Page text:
By Rakyat Jelata
It is disturbing that the existence of discrimination within Malaysian society extends even to the fares for public transport, which rightly should benefit all residents of the country.
Public transport fares should not have any inbuilt discrimination, such as the impositions of payments on foreigners (whatever their status) while giving Malaysian citizens (ie blue identity card holders) free rides on certain urban buses and Penang passenger ferries.
The justification used by many, including our elected representatives (who should know better), is that such discrimination is practised in other countries in the world.
However, having travelled to several countries (apart from those in the Americas and Africa), I, as a foreign visitor, have never paid a different public transport fare on any public transport I’ve used in these countries.
It is understandable if countries put restrictions on the kinds of jobs a foreign migrant may take up within their borders, giving priority to their own citizens.
Or if they favour their own citizens in social welfare benefits, tax rebates, education fees, property ownership and any larger government social security schemes. After all, their citizens contribute economically and socially to the country’s wealth and general progress and development over a much longer period.
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In Malaysia, we have the Employees Provident Fund (EPF) retirement savings to which employees and employers contribute, and foreign workers may elect to do so as well.
Employers who hire foreign workers also register their employees with the Social Security Organisation (Socso) and make contributions to the Employment Insurance Scheme.
Foreign employees paid under local salary schemes also pay income tax to the Malaysian Inland Revenue Department.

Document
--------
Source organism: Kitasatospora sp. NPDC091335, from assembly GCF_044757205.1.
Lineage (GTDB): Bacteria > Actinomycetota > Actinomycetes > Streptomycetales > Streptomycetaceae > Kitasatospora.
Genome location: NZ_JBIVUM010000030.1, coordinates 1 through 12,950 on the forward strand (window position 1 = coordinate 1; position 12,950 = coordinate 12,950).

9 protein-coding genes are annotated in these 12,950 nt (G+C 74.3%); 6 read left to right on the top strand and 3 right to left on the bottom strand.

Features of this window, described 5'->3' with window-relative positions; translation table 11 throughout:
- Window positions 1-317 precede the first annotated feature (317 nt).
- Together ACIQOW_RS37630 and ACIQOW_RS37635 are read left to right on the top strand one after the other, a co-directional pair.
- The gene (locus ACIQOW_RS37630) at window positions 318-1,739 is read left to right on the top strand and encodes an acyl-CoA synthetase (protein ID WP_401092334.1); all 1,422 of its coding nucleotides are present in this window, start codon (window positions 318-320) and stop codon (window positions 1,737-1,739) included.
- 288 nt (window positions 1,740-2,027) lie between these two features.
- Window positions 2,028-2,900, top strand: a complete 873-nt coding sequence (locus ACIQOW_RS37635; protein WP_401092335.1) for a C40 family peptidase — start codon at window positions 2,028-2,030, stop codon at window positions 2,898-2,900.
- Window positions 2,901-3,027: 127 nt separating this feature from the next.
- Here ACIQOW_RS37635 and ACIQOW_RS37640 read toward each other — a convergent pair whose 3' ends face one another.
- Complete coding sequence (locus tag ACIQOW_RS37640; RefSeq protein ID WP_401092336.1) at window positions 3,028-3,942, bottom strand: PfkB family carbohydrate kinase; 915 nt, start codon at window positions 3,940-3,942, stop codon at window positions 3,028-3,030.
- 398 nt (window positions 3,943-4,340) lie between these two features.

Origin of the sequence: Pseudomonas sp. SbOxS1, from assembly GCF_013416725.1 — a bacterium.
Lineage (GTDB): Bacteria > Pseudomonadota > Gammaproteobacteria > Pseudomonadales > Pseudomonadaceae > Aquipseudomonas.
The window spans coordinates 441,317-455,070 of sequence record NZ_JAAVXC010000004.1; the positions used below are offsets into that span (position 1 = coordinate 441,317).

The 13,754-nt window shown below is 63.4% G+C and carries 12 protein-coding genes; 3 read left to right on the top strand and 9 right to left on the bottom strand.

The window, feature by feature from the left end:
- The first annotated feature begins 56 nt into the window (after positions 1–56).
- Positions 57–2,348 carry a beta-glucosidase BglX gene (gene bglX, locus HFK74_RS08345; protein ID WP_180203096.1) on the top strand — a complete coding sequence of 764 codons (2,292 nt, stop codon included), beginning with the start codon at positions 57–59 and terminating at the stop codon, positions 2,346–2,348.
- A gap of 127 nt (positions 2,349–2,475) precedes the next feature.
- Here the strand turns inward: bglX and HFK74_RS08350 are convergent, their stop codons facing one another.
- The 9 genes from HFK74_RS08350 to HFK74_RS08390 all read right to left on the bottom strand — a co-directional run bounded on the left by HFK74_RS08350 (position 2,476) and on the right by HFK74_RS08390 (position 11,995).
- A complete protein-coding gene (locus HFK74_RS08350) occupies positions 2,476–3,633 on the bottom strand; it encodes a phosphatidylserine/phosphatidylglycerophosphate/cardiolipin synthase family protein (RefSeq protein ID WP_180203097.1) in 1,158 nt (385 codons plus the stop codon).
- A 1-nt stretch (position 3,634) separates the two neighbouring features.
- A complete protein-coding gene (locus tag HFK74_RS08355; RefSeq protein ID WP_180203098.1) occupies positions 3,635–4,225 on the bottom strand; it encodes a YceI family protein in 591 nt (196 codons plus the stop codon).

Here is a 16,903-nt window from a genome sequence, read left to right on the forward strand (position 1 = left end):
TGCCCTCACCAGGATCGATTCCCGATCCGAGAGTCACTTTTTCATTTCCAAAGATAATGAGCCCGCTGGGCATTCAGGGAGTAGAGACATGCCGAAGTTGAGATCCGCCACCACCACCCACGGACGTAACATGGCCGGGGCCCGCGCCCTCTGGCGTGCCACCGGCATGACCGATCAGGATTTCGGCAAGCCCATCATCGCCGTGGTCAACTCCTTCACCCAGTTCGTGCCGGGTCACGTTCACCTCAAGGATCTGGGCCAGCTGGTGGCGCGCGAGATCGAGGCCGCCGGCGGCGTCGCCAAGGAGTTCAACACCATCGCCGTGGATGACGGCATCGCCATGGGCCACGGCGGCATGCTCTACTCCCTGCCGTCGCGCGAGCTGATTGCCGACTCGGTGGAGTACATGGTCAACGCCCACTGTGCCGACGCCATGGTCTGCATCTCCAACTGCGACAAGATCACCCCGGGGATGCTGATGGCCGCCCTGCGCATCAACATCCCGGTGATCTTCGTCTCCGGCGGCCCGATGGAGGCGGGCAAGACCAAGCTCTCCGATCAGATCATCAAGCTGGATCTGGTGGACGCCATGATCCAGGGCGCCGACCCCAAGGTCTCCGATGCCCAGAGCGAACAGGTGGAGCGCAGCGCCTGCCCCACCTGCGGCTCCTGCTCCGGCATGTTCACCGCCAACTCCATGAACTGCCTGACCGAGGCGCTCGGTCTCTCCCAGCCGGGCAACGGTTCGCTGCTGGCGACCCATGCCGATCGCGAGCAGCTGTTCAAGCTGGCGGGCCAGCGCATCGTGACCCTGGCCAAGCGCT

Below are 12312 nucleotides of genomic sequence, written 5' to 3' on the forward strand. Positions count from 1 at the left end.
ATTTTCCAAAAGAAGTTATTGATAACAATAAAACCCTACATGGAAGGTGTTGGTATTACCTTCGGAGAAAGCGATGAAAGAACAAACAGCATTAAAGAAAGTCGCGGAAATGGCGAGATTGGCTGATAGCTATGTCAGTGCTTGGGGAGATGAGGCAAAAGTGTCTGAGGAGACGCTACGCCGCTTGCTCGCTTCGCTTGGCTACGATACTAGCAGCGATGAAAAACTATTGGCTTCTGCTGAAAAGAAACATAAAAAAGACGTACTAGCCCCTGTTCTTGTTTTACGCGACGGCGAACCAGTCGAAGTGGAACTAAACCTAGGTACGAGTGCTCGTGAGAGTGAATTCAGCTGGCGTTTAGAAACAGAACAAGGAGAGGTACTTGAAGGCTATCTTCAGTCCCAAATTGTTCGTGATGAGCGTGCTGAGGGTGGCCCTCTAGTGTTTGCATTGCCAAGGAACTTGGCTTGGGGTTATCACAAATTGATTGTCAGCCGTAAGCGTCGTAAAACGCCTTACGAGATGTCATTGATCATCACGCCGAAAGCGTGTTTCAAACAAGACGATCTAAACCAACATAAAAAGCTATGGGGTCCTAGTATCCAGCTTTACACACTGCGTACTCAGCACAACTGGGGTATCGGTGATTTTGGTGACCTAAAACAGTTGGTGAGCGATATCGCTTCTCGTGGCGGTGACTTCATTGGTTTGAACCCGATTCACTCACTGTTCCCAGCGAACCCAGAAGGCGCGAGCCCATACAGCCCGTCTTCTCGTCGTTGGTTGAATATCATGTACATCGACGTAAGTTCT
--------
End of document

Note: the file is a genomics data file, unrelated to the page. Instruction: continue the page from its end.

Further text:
Apart from these taxes imposed on foreigners working in Malaysia, the Malaysian public, foreign employees, local and foreign tourists and others, including undocumented migrants and refugees, pay sales and service taxes every time they buy a range of goods and services.
Foreign patients using public medical facilities are also charged higher fees (over 100% more) than local patients. Foreigners, regardless of status, are sometimes overcharged for many things, legally or illegally, by local businesses, even for basic necessities, including medication bought at some local pharmacies.
In view of these higher living costs that foreigners incur, is it necessary to penny-pinch on public transport fares that benefit all, especially when we depend to some extent on foreign visitors, medical tourism, immigration visa fees and foreign investments, and benefit from these foreigners in various ways?
Is discrimination so ingrained in the Malaysian make-up to the extent we have become penny-pinching misers? What are we ‘protecting’ ourselves from?
Malaysia is no more in the company of the economic tigers of Southeast Asia like Singapore, Vietnam, Indonesia and Thailand. We have curtailed our own progress and development with an apartheid-like system that may be passed on to future generations to their detriment.
Should we stick in the mud, like a trapped buffalo, while others move on to greener pastures?
No foreigner should be targeted for extra ‘taxation’ or higher prices, fares or fees for essential services or basic necessities, simply on the basis of their nationality or ethnicity; this is a travesty of their basic human rights and human dignity.
Rakyat Jelata is the pseudonym of an Aliran reader
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